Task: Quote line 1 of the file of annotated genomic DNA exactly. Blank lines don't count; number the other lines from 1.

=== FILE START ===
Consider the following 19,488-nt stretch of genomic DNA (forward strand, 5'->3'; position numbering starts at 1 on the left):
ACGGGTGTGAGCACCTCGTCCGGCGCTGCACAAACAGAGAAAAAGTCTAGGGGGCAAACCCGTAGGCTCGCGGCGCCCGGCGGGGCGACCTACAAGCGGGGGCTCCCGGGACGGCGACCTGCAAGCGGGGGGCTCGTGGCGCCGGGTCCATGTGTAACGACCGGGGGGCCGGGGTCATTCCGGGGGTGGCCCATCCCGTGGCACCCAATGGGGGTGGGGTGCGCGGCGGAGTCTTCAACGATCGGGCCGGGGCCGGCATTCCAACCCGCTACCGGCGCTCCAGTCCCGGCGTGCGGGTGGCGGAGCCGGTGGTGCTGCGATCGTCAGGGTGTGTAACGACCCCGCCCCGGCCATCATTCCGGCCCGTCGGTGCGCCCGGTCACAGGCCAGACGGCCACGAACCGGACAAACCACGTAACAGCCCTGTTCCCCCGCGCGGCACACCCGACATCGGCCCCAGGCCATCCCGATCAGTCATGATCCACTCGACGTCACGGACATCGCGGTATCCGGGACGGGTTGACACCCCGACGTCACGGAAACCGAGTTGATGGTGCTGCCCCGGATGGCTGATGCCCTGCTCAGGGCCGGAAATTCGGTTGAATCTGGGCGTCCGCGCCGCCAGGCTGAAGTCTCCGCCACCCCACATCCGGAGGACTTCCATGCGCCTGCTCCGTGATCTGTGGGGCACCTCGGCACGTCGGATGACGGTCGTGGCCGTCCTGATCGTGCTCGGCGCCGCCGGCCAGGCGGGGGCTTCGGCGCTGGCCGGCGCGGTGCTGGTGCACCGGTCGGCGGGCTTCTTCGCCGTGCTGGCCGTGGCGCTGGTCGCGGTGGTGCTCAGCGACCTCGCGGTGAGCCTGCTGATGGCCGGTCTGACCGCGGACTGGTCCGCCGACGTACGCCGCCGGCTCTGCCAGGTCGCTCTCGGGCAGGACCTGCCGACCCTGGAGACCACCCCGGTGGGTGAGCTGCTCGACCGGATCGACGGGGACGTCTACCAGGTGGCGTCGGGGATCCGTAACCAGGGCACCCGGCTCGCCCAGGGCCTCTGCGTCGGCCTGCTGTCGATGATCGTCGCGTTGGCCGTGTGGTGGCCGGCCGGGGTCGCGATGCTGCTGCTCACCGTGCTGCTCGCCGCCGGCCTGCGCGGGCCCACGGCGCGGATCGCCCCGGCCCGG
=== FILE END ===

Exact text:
Consider the following 19,488-nt stretch of genomic DNA (forward strand, 5'->3'; position numbering starts at 1 on the left):